“We have more women than men, and 40 and up is the biggest age segment, although we have been attracting increasing numbers of younger people in the last year,” Kooistra said.

Cabezas said this was evidenced by the many younger couples who came with their children to visit the facilities during December’s sharathon. “There is a new generation of listeners supporting the station,” she said. “God is fulfilling our longing to connect families with God.”

As part of the station’s social media outreach, Internet broadcast are also available on Control Z ( with music and topics geared to teenagers.

Guayaquil Station Meets Goal

In the coastal city of Guayaquil, just over 240 miles southwest of Quito, listeners to HCJB2 gave gifts and pledges of $90,211, surpassing the goal of $90,000. “Congratulations to the entire HCJB2 team,” Cabezas said. “God is faithful!”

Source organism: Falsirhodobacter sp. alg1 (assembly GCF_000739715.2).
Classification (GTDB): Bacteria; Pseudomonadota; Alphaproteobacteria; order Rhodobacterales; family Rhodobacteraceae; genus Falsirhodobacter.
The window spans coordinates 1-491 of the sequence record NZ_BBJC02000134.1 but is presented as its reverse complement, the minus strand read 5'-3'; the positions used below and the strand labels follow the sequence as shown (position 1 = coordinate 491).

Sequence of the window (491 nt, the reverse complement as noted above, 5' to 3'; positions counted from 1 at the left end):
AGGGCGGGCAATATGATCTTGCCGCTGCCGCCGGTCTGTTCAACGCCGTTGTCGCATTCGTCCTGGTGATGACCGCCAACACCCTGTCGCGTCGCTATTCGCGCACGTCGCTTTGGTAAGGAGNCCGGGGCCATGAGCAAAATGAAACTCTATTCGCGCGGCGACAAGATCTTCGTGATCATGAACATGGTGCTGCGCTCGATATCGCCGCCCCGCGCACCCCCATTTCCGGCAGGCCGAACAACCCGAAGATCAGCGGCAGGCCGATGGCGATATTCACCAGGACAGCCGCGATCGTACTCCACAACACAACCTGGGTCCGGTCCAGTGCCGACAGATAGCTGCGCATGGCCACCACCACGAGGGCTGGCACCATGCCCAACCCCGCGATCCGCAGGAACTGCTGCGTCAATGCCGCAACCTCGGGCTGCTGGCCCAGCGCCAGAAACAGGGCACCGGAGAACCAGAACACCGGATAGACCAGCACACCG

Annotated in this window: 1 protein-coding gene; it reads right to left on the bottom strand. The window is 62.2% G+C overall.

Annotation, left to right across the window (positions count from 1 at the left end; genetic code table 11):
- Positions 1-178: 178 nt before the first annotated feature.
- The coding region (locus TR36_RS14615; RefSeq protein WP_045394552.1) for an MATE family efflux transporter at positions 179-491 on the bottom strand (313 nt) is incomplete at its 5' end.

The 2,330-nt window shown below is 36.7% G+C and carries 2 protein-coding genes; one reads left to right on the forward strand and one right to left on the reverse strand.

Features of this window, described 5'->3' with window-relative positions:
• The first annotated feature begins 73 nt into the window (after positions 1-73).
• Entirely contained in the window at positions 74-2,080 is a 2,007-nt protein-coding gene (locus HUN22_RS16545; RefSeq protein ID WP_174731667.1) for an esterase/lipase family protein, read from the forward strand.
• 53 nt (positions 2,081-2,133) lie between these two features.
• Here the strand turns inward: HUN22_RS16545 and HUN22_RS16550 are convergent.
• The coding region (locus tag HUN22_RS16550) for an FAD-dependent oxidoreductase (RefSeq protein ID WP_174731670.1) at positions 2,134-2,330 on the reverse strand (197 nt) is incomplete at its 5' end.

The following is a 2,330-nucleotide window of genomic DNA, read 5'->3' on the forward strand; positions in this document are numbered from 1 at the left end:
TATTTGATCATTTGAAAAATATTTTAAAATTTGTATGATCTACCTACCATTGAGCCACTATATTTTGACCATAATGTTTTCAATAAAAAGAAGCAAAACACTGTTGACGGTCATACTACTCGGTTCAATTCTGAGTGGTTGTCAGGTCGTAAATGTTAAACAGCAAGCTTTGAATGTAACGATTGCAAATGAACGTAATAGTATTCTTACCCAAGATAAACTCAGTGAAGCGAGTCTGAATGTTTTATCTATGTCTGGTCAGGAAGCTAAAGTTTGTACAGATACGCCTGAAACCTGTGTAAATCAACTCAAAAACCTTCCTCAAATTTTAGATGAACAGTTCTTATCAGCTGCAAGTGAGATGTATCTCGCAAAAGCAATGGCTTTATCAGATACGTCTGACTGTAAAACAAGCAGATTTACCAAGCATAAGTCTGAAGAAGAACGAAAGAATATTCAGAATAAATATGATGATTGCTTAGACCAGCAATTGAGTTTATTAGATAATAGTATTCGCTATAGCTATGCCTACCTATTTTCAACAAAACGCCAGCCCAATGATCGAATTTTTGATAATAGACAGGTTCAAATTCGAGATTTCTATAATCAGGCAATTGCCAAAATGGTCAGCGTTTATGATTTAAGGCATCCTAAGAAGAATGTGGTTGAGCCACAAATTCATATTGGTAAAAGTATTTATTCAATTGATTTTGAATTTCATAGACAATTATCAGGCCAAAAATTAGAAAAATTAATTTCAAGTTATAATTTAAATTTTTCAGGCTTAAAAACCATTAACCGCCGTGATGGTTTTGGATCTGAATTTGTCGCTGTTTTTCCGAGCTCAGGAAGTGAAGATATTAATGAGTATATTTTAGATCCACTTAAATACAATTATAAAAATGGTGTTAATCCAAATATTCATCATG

The station can be heard in much of Ecuador’s coastal region and extends into northern Peru. Both FM stations do live streaming of their programming via the Internet.

Volunteers answer pledge calls at HCJB2 in Guayaquil during the 2016 sharathon, Misión Compartida.

Volunteers answer pledge calls at HCJB2 in Guayaquil during the 2016 sharathon, Misión Compartida.

HCJB2 held its sharathon Wednesday-Friday, Dec. 7-9, reaching its goal on the final day. As with the Quito station, the ranking of the Guayaquil station has improved in the past year.

The station recently hired a new director. Other staff members include an office administrator, two program producers and a co-producer. The station also depends heavily on volunteers, including many to help with the sharathon.

Hearing the listeners’ experiences was a highlight for Reach Beyond missionary Allen Graham who helped lead HCJB2 in 2016 and assisted with the Guayaquil sharathon.